By Joon Soh
In January 2001, a South Korean student named Lee Su-hyun was waiting for the subway in Tokyo when a Japanese man fell on the tracks. Lee and another Japanese man jumped onto the rails in an attempt to get him out of the way before an oncoming train reached the station. Sadly, they were unsuccessful and all three men were killed.
Lee's death made headlines in both Korea and Japan, and the 26-year-old's act of unselfishness struck a deep chord with people from both countries. His heroism resonated all the more given the long and bitter history between the two countries, and may have even made people in both nations reconsider their long-held prejudices and suspicions regarding their neighbors.
The Japanese film "26 Years Diary
", which was released in Japan last year and is currently showing in Korea, is a cinematic tribute to the late Korean student. Rather than focusing on the final spontaneous act of heroism, the film presents the young man's life in Tokyo in the years prior to his death.
No one, however, would mistake "26 Years Diary
" as being completely factual. Rather, the film is pure melodrama, the kind of sweet and sentimental story that is immensely popular in both Korea and Japan. And as with all melodramas, it needs a certain suspension of disbelief to be enjoyed.
The film begins in 1996, with Lee Su-hyun finishing his mandatory military service and returning home to the port city of Busan. A few years later, Su-hyun (played by actor Lee Tae-seong
) decides to go study in Tokyo to pursue his interest in Japanese language and culture.
Once in Tokyo, his love of rock music draws him to Japan's thriving live music scene. While watching street performances, he meets and falls for Yuri, an aspiring Japanese singer with a powerful voice but a troubled family life. Yuri (played by J-pop singer Maki Onaga) is in constant conflict with her divorced father, a bitter man who owns a small run-down rock club.
The majority of the film revolves around Su-hyun and Yuri as their relationship grows from mutual curiosity to friendship and finally romance. Su-hyun becomes an anchor for Yuri, helping to get her music and family life in order, and providing her with the support and love she needs.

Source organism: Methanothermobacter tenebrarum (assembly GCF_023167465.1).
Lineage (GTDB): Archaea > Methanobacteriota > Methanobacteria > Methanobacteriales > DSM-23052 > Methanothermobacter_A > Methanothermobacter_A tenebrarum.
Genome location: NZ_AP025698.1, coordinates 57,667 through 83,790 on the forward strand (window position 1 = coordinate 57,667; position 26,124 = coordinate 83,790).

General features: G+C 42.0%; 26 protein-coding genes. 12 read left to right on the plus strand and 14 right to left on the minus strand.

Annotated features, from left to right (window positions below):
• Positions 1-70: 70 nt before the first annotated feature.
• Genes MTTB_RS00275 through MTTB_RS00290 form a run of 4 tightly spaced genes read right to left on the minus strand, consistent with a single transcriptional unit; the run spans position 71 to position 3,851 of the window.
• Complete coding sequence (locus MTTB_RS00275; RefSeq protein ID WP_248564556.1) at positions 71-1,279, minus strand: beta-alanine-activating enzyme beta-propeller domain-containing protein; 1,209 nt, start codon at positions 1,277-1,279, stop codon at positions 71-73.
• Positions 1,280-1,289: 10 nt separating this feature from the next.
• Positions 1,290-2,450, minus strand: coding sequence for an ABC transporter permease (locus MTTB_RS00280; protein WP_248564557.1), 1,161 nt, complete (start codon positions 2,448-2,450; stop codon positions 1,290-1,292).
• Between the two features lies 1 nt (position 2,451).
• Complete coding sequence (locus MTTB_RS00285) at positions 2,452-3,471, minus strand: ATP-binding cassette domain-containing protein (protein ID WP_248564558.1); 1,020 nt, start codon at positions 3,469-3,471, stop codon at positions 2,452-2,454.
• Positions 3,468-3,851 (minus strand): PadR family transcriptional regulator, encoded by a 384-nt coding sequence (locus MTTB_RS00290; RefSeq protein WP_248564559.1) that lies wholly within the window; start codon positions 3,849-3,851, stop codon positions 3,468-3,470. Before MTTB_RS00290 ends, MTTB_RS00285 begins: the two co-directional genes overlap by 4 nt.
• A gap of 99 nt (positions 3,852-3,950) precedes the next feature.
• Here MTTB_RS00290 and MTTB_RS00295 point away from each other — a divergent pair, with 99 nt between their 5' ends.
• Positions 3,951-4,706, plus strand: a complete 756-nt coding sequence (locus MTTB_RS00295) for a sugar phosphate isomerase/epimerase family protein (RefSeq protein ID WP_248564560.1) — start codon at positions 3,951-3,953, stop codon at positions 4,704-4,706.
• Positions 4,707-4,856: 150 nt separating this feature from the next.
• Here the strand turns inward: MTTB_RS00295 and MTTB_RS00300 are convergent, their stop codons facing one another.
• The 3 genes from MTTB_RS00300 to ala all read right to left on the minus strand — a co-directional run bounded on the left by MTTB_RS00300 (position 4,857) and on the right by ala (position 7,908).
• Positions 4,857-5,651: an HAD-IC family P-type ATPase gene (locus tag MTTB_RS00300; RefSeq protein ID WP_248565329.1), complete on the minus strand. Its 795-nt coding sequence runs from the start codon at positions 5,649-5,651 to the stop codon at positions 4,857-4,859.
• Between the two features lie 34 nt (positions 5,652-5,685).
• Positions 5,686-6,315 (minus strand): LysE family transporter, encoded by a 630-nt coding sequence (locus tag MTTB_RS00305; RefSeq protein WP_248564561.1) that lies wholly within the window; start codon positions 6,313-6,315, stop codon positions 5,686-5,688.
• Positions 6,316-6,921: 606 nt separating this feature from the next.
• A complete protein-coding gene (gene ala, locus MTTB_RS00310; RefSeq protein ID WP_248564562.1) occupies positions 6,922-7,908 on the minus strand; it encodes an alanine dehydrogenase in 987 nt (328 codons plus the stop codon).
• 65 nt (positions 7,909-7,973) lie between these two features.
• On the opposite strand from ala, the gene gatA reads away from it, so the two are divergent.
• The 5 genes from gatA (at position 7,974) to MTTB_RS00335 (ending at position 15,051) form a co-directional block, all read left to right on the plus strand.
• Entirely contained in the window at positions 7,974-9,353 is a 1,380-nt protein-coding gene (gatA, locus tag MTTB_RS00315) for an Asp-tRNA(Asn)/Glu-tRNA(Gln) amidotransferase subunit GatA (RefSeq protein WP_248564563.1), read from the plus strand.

As may be expected, the film goes out of its way to cast Su-hyun in an idealized light. Athletic, popular and good with the guitar, Su-hyun is portrayed as an extremely well-adjusted young man with strong family values and a firm sense of morality; there are several scenes in which he steps in to help someone in trouble.
In addition, the movie carefully establishes Su-hyun's Korean identity with scenes of Korean-style family meals, ancestral rituals and traditional music performances. While perhaps providing a cultural context for Japanese moviegoers, these idealized moments also serve to show Su-hyun as being deeply rooted in tradition, a trait that his modernized Japanese friends sorely lack.
Indeed, there is an implied criticism of Japanese society in presenting Su-hyun in such a heroic and stereotypical fashion. Particularly in scenes that highlight Japanese prejudice towards Koreans, director Junji Hanado
seems to accuse his country of losing touch with important moral and traditional values still upheld by fine Korean men such as Su-hyun.
In the end, "26 Years Diary
" is a curious mixture of stereotypes, melodrama and social criticism that may disappoint those looking for an authentic portrait of Lee Su-hyun. But once such blurring of fact and fiction is overlooked, there is still much to enjoy about this heartfelt, if somewhat puzzling, tribute to a heroic young man.
In theaters. 108 minutes. All ages. Distributed by Lotte Entertainment.